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  • In this study we demonstrated that DRR protein level in

    2023-11-29

    In this study, we demonstrated that DRR1 protein level in GBM tissues was significantly higher compared to normal buy serotonin mg tissues. This data suggested that DRR1 might play a role in the tumorigenesis of glioma. To investigate whether DRR1 could accurately predict the outcome in patients with glioma, IHC was performed in 102 archived paraffin-embedded glioma samples. Interestingly, the expression of DRR1 in GBM closely correlated with pathological grade and KPS score (Table 1). Upon analyzing the levels of the proteins encoded by DRR1, we found that the mean levels of DRR1 were significantly higher in grade IV gliomas (GBM) than in grade III gliomas. Moreover, the upregulation of DRR1 protein was significantly associated with a poor outcome of GBM patients, which suggested that the expression of DRR1 is an important and independent source of prognostic information for patients with GBM. In terms of DRR1 mechanisms, we demonstrated, for the first time, that DRR1 plays a critical role in promoting EMT, at least in part, through the activation of AKT. DRR1 has been known as a candidate tumor suppressor gene located on chromosome 3p21.1 [38]. Downregulated DRR1 expression was reported in various types of cancer, such as non-small cell lung, renal cell, and prostate cancers [[39], [40], [41]]. Conversely, upregulation of DRR1 expression was shown to suppress tumor cell proliferation and induce apoptosis [42,43]. However, recent studies showed that DRR1 was also highly expressed in the invasive component of gliomas and may drive tumor invasion by modulating the cytoskeleton [13]. Thus, DRR1 gene may have a dual function in tumor biological behaviors that induces apoptosis in the early stage of tumors and promotes invasion and metastasis in different cancers. EMT is a major molecular event that increases the malignancy in glial tumors [44]. Loss of E-cadherin and acquisition of vimentin are two critical steps in EMT. The Snail family members, Snail and Slug, also play a critical role in EMT during embryonic development and tumor progression [45]. In this study, we found that depletion of DRR1 increased the expression of E-cadherin, while it decreased N-cadherin, Snail, and Slug. These results imply that DRR1 may regulate the EMT of GBM cells. Several signal transduction pathways are known to regulate EMT [46]. Among these pathways, oncogenic activation of the serine-threonine protein kinase AKT (also known as protein kinase B) has emerged as a central feature of EMT [47]. Moreover, mounting evidence indicates that AKT activation plays a significant role in cancer cell invasion through EMT, which is regulated by upregulated higher Snail and Slug expression, thereby leading to the down-regulation of epithelial marker E-cadherin [48]. In this study, we also observed the inhibition of phosphorylation of AKT after DRR1 downregulation in SHG44 and U373 cells. Moreover, the inhibition of AKT activation significantly suppressed the expression of N-cadherin, Snail, and Slug and increased the expression of E-cadherin. The DRR1-mediated promotion of invasion could potentially be blocked by the inhibition of AKT activation. Based on these findings, we speculated that DRR1 promotes EMT, at least in part, through the activation of AKT. The correlation between DRR1 and EMT factors may therefore explain the enhanced invasiveness of GBM cells, which implies that the DRR1 is a promising therapeutic target for GBM. In addition, cancer cells degrade the extracellular matrix layer to invade other organs by inducing matrix metalloproteinases [49]. In our study, we also found that depletion of DRR1 decreased the expression of MMP-7, which is mainly associated with tumor invasion and aggressiveness. Thus, MMP-7 expression may also be involved in the mechanism of DRR1 promoting GBM cell invasion.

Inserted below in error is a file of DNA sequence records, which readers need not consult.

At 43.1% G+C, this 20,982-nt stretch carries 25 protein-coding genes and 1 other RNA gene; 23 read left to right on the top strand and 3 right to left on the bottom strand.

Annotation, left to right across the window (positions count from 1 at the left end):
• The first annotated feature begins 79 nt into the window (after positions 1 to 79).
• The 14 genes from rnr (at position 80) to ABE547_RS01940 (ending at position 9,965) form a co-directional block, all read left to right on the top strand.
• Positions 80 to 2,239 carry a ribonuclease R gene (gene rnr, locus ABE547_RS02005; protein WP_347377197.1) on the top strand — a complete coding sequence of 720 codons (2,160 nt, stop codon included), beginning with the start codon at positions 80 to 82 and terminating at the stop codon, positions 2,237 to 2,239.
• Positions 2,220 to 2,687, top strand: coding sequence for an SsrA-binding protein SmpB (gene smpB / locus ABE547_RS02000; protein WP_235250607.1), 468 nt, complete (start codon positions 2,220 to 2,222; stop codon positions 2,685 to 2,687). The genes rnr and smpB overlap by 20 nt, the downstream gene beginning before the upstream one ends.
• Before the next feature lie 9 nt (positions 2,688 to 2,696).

Conclusions
    Conflicts of interest statement
    Introduction Glutamine is a versatile nutrient that contributes to many aspects of metabolism [1,2]. Glutamine serves as an important anaplerotic substrate for tricarboxylic acid (TCA) cycle and plays a unique role in the metabolism of proliferating cells [[1], [2], [3], [4]]. In addition to supporting ATP production, it also provides carbon backbone for the biosynthesis of proteins, lipids and nucleic acids [[5], [6], [7], [8]]. An equally important role played by glutamine is maintaining the redox homeostasis and its ability to influence signal transduction pathways to promote growth [9,10]. Although most tissues can synthesize glutamine, during periods of rapid growth or other stresses, demand outpaces supply, and glutamine becomes conditionally essential particularly in cancer cells, many of which display oncogene-dependent “glutamine addiction” in culture [11]. Although it supports energy production in proliferating normal cells and cancer cells, recent research opposes the diction that glutamine is just a “fuel” for cell growth. There is accumulating evidence that glutamine is a multi-functional regulator of several activities and thus a signaling molecule [3,12]. These interactions highlight the complex interplay between glutamine metabolism and many aspects of cell biology.